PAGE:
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In a Sudden Medical Emergency, Will a Spouse Save Your Life?

single in an emergencyWhy marriage isn’t the key to a happy life.” That was the subtitle of a post on another website, written by Buddhist physician Alex Lickerman. I agree that marriage does not transform miserable single people into blissfully happy married people. Research shows that most single people are already happy, and that getting married does not result in lasting increases in happiness. (If you marry and divorce, it may not result in even temporary boosts in happiness.)

Consider, though, Lickerman’s first two paragraphs:

“I remember thinking when I was lying on my bedroom floor, bleeding internally so badly that I’d lost the ability even to crawl, that if I hadn’t been married I would have bled to death. I was home after a laparoscopic appendectomy, had awakened at 3 a.m…and had found myself unable to move (due to rapid blood loss). Luckily, my wife could do so normally and called an ambulance. I was transported to the hospital and ultimately saved by a second operation later that afternoon.

“Apart from the rare instances in which the presence of a spouse is literally life-saving, however, I don’t believe a married life is necessarily any happier than a life lived alone (as much as I love my wife and have felt my life to be enormously enriched by her presence in it).”

It is a common misperception that if something horrible happens to you and you are married, your spouse will be right there with you to save the day. The parallel belief is that if you are single, you would never have anyone else anywhere near you; if you suddenly had a post-surgical emergency, you would simply die.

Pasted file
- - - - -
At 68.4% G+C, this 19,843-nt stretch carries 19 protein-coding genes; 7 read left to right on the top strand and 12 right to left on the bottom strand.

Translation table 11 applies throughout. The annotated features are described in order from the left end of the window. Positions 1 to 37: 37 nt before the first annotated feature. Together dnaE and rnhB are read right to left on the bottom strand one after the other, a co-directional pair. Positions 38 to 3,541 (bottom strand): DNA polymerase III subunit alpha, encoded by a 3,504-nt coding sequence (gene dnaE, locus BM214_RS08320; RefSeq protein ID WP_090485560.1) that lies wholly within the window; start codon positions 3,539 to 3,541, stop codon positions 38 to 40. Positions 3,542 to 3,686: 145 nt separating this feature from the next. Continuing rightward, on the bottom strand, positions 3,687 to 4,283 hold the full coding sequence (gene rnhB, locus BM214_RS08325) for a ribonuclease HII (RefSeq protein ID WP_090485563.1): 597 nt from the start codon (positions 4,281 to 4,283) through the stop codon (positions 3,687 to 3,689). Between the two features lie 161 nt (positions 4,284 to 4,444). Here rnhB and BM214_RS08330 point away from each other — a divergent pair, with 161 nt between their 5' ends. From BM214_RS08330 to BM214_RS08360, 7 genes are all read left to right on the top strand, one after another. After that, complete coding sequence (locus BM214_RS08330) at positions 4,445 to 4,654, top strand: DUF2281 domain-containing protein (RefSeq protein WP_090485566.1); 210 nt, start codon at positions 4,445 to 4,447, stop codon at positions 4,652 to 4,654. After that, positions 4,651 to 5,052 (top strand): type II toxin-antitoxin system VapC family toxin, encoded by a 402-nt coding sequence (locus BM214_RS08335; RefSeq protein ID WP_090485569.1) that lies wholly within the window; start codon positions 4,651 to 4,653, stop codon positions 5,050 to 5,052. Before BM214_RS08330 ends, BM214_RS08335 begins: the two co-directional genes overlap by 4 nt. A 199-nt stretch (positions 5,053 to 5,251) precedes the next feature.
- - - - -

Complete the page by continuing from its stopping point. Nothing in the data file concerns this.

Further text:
Fortunately, I have had surgery only once (other than minor out-patient procedures). There would be some recovery time before I could drive or totally fend for myself in other ways. My family showed up and stayed for a while. Friends invited me to stay with them (which ended up being unnecessary). If something horrible had happened to me at 3 a.m., there would have been someone right there in my home to help out.

Now consider something that happened to my father. He and my mother had been married for 42 years. For each, it was their first and only marriage. I have three siblings, and the four of us would have done anything my parents needed or wanted. But on one fateful night, my father was hospitalized for undiagnosed pains. My mother stayed late with him, then went home.

Shortly after she left, my father was lying on the floor in the hospital bathroom. Later we would learn that he had an abdominal aneurysm that ruptured and killed him, probably before anyone had ever discovered him. He was married. He had four children. He was in a hospital! But he died before anyone learned that he was in desperate need of help.

Marriage is not a “get-out-of-death free” card. And living single is not a death sentence.

Photo by Lee Cannon, available under a Creative Commons attribution license.

In a Sudden Medical Emergency, Will a Spouse Save Your Life?

Bella DePaulo, Ph.D

Bella DePaulo (Ph.D., Harvard; Academic Affiliate, Psychological and Brain Sciences, UC Santa Barbara), an expert on single life, is the author of several books, including "Singled Out: How Singles Are Stereotyped, Stigmatized, and Ignored, and Still Live Happily Ever After" and "How We Live Now: Redefining Home and Family in the 21st Century." Her TEDx talk is "What no one ever told you about people who are single." Dr. DePaulo has discussed singles and single life on radio and television, including NPR and CNN, and her work has been described in newspapers such as the New York Times, the Washington Post, the Wall Street Journal, and USA Today, and magazines such as Time, Atlantic, the Week, More, the Nation, Business Week, AARP Magazine, and Newsweek. Dr. DePaulo is in her sixties. She has always been single and always will be. She is "single at heart" -- single is how she lives her best and most meaningful life. Visit her website at

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APA Reference
DePaulo, B. (2011). In a Sudden Medical Emergency, Will a Spouse Save Your Life?. Psych Central. Retrieved on September 27, 2020, from


Last updated: 17 Oct 2011
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